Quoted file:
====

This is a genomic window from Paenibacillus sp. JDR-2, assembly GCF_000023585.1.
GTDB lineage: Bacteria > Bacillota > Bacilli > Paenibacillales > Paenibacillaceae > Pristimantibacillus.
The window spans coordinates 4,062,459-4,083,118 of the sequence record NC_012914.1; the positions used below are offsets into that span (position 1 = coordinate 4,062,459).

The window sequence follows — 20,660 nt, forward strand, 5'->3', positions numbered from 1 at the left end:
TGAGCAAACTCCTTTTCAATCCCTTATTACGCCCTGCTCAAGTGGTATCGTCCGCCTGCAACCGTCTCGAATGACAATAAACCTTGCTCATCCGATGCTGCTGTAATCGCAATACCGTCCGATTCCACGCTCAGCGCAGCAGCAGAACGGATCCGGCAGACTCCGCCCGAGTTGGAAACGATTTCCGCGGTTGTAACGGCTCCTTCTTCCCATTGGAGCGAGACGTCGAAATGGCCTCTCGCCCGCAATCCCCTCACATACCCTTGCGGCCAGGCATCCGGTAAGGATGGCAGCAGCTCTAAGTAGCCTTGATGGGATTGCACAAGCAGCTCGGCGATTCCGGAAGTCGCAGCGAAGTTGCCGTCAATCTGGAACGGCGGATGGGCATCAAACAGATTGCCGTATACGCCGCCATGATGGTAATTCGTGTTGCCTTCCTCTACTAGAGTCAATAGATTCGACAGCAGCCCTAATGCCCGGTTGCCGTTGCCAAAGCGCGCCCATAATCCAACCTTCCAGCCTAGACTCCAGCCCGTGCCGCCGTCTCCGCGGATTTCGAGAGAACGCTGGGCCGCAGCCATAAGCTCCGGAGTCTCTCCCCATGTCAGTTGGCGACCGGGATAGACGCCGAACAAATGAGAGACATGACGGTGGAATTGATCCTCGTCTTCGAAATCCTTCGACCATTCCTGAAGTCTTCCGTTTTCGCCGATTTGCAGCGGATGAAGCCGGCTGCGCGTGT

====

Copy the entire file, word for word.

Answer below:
This is a genomic window from Paenibacillus sp. JDR-2, assembly GCF_000023585.1.
GTDB lineage: Bacteria > Bacillota > Bacilli > Paenibacillales > Paenibacillaceae > Pristimantibacillus.
The window spans coordinates 4,062,459-4,083,118 of the sequence record NC_012914.1; the positions used below are offsets into that span (position 1 = coordinate 4,062,459).

The window sequence follows — 20,660 nt, forward strand, 5'->3', positions numbered from 1 at the left end:
TGAGCAAACTCCTTTTCAATCCCTTATTACGCCCTGCTCAAGTGGTATCGTCCGCCTGCAACCGTCTCGAATGACAATAAACCTTGCTCATCCGATGCTGCTGTAATCGCAATACCGTCCGATTCCACGCTCAGCGCAGCAGCAGAACGGATCCGGCAGACTCCGCCCGAGTTGGAAACGATTTCCGCGGTTGTAACGGCTCCTTCTTCCCATTGGAGCGAGACGTCGAAATGGCCTCTCGCCCGCAATCCCCTCACATACCCTTGCGGCCAGGCATCCGGTAAGGATGGCAGCAGCTCTAAGTAGCCTTGATGGGATTGCACAAGCAGCTCGGCGATTCCGGAAGTCGCAGCGAAGTTGCCGTCAATCTGGAACGGCGGATGGGCATCAAACAGATTGCCGTATACGCCGCCATGATGGTAATTCGTGTTGCCTTCCTCTACTAGAGTCAATAGATTCGACAGCAGCCCTAATGCCCGGTTGCCGTTGCCAAAGCGCGCCCATAATCCAACCTTCCAGCCTAGACTCCAGCCCGTGCCGCCGTCTCCGCGGATTTCGAGAGAACGCTGGGCCGCAGCCATAAGCTCCGGAGTCTCTCCCCATGTCAGTTGGCGACCGGGATAGACGCCGAACAAATGAGAGACATGACGGTGGAATTGATCCTCGTCTTCGAAATCCTTCGACCATTCCTGAAGTCTTCCGTTTTCGCCGATTTGCAGCGGATGAAGCCGGCTGCGCGTGT